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I Won't Grow Up - Kentucky Found Neverland This Spring

June 21, 2019

There’s much to share as we wrap up the three I Won’t Grow Up Project performances. The joy was palpable as 12 rural nursing homes across Kentucky worked with regional and national artists to devise and perform an original reimagining of the Peter Pan story.  All 12 homes explored themes like happy thoughts, flying, and growing up, fueling the three performances which were staged inside the homes with elders and staff participating.

Read on to gain multiple perspectives on how Wendy’s Neverland came to life in the spring of 2019. TimeSlips Founder Anne Basting shared these thoughts in a recent blog:

“Could we really do this in a nursing home? Could we shift away from “activities” like bingo or balloon toss? Or paint by number or “copy this” art projects? Could we make a project over time that enabled people to grow and learn? That was so interesting that families, neighbors, staff, and volunteers wanted to join the creative process with the Elders? Could we really build a community in a place that people usually avoid like the plague? The answer is yes.”

Where Would You Fly? Fountain Circle Elders Imagine Together from 750Four Productions.

Anne also writes, “Elders were enthusiastically involved. Some of the elders involved were completely non-verbal, but actively participated. It was incredibly moving to have some of them work hard to say their names in the final scene. ‘I am Barbara!’ Several of these were wards of the state, who never receive visitors. Being in the performance was incredibly important to them.”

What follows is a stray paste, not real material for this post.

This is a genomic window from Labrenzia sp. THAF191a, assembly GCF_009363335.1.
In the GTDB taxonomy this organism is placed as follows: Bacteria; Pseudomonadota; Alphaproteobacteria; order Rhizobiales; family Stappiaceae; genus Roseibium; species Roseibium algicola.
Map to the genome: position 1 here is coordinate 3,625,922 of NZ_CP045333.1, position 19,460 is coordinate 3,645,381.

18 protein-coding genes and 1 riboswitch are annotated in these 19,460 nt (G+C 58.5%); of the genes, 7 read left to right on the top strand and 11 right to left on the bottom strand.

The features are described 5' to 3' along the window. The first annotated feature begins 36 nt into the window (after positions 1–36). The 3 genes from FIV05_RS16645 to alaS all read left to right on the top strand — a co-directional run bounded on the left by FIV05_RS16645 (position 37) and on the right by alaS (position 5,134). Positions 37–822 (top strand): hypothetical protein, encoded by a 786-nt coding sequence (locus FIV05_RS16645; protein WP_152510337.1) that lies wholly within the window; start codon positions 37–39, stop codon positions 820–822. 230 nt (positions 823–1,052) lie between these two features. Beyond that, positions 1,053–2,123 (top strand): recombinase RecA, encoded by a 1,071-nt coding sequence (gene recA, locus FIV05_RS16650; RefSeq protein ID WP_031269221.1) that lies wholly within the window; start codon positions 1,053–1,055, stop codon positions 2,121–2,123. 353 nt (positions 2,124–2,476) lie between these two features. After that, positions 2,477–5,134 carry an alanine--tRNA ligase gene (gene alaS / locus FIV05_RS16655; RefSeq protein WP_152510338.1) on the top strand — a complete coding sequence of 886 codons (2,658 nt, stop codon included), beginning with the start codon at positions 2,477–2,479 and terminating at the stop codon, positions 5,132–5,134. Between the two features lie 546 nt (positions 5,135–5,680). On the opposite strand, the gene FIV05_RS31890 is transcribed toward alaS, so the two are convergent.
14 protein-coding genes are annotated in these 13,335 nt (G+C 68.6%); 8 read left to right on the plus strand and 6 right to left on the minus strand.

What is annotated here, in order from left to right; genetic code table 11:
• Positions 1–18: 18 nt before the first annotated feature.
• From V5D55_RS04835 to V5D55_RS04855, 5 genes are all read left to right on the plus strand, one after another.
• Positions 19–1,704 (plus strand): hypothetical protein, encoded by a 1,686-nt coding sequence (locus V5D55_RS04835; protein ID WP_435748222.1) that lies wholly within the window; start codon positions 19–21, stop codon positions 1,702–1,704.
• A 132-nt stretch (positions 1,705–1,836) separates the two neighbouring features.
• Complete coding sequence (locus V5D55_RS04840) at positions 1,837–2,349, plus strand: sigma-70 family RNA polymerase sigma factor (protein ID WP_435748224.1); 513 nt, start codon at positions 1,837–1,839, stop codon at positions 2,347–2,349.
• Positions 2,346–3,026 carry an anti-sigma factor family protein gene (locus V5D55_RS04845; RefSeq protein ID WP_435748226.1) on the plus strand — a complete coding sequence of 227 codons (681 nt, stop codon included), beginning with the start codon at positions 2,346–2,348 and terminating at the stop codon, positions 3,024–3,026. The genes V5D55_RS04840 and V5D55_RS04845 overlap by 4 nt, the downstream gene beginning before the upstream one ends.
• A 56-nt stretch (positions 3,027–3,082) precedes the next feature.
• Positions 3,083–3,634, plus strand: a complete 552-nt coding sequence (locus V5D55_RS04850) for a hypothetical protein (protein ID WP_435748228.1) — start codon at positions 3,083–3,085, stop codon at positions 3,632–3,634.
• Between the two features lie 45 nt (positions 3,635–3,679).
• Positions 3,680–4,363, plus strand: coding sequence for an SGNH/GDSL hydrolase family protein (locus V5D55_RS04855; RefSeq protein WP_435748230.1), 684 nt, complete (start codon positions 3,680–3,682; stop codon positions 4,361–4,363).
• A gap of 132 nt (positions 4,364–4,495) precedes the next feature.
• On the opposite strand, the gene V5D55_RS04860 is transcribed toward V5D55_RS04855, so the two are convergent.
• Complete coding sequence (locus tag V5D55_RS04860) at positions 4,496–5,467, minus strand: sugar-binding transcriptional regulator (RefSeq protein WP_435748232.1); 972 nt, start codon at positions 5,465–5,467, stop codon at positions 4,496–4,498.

Angie McAllister, our lead “I Won’t Grow Up” partner at Signature Health Care, shared her thoughts in her blog, “When Creativity Inspires Hope”:

“The magic that is activated among the audience when they start to believe that anything is possible for our Elders is the most beautiful thing I’ve ever witnessed.”

In order to sustain this magic, each site revealed at the end of the performance which show they would produce and perform next. These included Tom Sawyer, the Wizard of Oz, and the story of Abe Lincoln. As part of this Centers for Medicaid and Medicare Services (CMS) by a Civil Money Penalty (CMP) Grant through the Kentucky Office of Inspector General, TimeSlips has another year to help coach the facilities to develop their own process of how to shape and mount their next creative event.

Angie went on in her blog to say, “On our last day at Lee County, Judy, an Elder in the wheelchair ballet grabbed my hand to share with me that she was thinking of being the tin man in their next production, The Wizard of Oz. It was then that I heard the Stakeholder who was her partner in the wheelchair ballet say, ‘yes and I will carry your heart.’” 

While the performances of Wendy’s Neverland may have come to a close, the magic is far from over. Inspired by the power of this project, TimeSlips is pursuing grants to support bringing the play to other nursing homes. Research on the impact of the project will be emerging over the next year as data is assessed.